‘An emotional time’ - what’s Christmas like for our young people at risk of homelessness?

Staff members Oli Gillies, Sharon Holsey and Wayne Miles at Winston Court - the Benjamin Foundation'

Staff members Oli Gillies, Sharon Holsey and Wayne Miles at Winston Court - the Benjamin Foundation's supported accommodation centre in North Walsham. Picture: Ella Wilkinson - Credit: Archant

Christmas is seen by many as a happy time of year where families get together and celebrate.

Jay Junior is a resident at Winston Court. Picture: Ella Wilkinson

Jay Junior is a resident at Winston Court. Picture: Ella Wilkinson - Credit: Archant

And for young people who are homeless or at risk of being homeless that is not always the reality.

But a charity is helping teenagers and young adults aged 16-25 who would otherwise be without a home a chance to celebrate Christmas in safety.

The Benjamin Foundation, which has supported children, young people and families in Norfolk and Suffolk for 25 years, offers 82 beds and ongoing support for this vulnerable group of people across six supported accommodation centres in North Walsham, Aylsham, Great Yarmouth, Fakenham, King's Lynn and Thetford.

Wayne Miles, centre manager of Winston Court supported accommodation centre in North Walsham, which opened 22 years ago, said: "It wouldn't bear thinking about what would happen to these people if centres like this were not here.

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"For most people, Christmas can be an emotional time but for a young person at risk of homelessness it must hit them hard because there is a big emphasis on family. They are vulnerable."

Centre residents and staff have a Christmas dinner and the young people receive gifts from charities, members of the public and family members of former residents.

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"We have had tears from some of the young people who cannot believe people have donated. They genuinely appreciate it," Mr Miles added.

He said the causes of homelessness in young people included family breakdowns, drugs and crime, challenging behaviour, people coming out of the care system as well as young people being removed from their parents.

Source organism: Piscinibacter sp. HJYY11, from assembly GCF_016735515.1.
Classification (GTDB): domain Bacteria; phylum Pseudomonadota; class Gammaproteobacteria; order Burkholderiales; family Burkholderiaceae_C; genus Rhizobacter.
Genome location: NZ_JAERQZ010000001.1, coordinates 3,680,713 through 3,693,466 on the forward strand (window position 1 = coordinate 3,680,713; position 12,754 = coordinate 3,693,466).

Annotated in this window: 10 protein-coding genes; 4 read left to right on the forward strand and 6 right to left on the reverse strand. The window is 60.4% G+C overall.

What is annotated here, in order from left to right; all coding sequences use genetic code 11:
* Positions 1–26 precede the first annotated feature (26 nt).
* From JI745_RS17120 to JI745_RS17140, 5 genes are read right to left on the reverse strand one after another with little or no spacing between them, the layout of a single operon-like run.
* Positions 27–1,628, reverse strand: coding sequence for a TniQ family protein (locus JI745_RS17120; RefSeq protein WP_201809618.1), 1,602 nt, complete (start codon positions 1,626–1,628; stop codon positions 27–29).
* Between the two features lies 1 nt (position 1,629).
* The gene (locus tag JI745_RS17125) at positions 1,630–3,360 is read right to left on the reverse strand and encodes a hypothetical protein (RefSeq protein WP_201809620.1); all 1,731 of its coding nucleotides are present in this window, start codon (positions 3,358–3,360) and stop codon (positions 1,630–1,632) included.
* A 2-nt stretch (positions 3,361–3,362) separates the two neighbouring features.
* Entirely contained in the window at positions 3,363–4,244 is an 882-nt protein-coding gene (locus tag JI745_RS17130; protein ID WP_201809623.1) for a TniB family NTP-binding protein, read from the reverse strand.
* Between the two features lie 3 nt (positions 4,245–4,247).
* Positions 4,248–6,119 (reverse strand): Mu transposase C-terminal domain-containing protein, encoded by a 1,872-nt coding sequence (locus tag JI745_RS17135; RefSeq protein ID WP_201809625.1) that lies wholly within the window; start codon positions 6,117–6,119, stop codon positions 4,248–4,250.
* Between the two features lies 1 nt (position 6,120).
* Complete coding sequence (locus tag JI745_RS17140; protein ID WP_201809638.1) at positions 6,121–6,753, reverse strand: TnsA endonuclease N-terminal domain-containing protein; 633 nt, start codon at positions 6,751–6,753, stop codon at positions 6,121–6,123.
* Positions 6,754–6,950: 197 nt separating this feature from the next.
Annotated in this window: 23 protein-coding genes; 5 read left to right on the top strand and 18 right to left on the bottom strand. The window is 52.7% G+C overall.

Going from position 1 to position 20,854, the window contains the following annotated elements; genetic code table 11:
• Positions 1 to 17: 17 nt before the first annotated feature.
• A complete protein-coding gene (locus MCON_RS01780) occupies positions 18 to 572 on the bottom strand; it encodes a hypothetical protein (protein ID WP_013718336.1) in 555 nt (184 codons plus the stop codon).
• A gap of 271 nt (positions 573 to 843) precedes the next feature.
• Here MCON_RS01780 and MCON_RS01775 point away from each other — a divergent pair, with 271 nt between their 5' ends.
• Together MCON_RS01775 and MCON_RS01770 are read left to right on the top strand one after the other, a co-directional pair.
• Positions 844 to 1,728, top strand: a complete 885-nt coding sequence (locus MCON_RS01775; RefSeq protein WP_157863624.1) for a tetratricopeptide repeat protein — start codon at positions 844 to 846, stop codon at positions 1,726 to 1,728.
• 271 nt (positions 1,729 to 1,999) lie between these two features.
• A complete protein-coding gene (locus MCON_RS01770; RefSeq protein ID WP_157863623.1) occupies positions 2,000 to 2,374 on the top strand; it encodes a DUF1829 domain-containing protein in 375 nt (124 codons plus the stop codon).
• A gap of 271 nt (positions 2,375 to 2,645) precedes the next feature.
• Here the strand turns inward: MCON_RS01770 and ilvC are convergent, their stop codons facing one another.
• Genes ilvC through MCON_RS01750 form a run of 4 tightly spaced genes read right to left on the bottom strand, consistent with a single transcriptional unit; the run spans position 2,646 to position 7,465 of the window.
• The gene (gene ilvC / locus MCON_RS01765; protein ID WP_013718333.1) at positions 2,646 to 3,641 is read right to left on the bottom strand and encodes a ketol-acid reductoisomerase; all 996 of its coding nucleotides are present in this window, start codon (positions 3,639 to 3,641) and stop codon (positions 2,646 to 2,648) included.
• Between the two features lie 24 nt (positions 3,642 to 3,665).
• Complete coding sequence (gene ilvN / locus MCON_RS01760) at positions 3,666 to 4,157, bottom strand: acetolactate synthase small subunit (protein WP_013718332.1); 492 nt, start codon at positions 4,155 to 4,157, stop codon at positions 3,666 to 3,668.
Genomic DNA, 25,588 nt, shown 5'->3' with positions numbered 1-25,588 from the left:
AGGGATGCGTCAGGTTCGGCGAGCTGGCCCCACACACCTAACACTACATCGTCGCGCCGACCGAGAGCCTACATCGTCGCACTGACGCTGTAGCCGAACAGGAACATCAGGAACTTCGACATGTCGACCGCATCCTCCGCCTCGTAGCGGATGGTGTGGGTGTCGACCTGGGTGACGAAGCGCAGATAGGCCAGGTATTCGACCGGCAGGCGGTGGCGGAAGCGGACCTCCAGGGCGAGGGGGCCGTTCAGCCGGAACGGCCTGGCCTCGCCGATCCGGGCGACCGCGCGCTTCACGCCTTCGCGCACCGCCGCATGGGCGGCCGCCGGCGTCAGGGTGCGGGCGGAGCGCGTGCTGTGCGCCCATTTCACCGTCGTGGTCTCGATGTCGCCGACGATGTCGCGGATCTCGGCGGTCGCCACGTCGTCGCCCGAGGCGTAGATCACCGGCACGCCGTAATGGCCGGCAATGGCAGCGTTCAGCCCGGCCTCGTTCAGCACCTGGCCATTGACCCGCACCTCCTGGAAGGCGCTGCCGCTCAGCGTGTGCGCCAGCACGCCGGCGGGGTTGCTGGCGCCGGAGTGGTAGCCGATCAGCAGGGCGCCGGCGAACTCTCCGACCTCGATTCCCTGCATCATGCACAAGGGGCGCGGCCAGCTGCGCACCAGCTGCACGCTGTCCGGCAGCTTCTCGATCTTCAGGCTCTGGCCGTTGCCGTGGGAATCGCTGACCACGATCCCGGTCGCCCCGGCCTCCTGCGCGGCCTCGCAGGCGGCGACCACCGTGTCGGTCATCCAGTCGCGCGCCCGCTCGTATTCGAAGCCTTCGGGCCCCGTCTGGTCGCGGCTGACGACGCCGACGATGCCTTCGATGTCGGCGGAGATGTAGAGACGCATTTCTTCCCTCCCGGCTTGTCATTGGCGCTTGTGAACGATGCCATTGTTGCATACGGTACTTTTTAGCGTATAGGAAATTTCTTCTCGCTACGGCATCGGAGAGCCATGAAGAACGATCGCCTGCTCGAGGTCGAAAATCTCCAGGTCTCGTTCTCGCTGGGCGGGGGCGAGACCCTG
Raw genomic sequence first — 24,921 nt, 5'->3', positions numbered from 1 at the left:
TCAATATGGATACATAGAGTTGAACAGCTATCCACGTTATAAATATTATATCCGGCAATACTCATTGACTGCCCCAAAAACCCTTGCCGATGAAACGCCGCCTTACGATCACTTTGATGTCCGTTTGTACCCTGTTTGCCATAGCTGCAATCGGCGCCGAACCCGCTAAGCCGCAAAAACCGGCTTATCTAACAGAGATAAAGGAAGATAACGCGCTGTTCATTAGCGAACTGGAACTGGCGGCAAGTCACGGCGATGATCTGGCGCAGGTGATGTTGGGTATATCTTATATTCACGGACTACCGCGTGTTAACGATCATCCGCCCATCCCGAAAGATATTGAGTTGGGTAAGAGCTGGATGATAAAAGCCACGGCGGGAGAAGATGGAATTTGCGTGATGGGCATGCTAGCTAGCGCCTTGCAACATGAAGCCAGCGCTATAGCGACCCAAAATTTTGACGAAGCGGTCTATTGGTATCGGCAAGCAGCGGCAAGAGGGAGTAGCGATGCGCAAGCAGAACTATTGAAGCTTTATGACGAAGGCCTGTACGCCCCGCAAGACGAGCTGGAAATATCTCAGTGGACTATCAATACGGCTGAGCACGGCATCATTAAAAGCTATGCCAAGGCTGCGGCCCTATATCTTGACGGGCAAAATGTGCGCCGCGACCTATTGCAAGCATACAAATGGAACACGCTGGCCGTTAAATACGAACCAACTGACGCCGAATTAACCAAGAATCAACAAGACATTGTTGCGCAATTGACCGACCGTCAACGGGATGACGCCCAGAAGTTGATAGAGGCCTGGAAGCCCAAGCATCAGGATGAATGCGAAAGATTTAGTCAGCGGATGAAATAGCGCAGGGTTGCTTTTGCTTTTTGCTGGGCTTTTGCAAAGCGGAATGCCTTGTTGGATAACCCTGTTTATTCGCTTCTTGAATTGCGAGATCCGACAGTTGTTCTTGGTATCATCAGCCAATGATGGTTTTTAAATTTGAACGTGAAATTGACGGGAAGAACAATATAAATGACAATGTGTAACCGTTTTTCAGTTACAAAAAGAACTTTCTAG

The centre manager added support staff were caring for more people with mental health issues.

He said: "Our support workers teach them life skills and confidence. We are about giving the young people empowerment and the self-belief to do things themselves."

The ultimate aim is for the young people to get their own tenancy, gain employment and rebuild family relationships where appropriate.

They generally stay in the centres for up to two years, where they have a private room and 24/7 access to support workers.

Teenager praises charity's support

A teenager at risk of being homeless said he would be a different person if he had not been helped by the Benjamin Foundation.

The 18-year-old, who wished to remain anonymous, grew up in Cromer but was left without a place to live after losing his job in the summer meaning he could not pay for his rented accommodation.

He could not live with his mother after their relationship broke down and he did not want to move in with his father, who lives in Salisbury.

The teenager, who moved into Winston Court in September, said: "If I was in the position that I was previously in this Christmas I would be a completely different person. It was stressful and depressing. The centre has helped me grow from a boy into a man and taught me life skills. I'm grateful."

Jay Junior, 19, who was in the care system since he was 11, moved into Winston Court this year and said Christmas brought about good and bad feelings.

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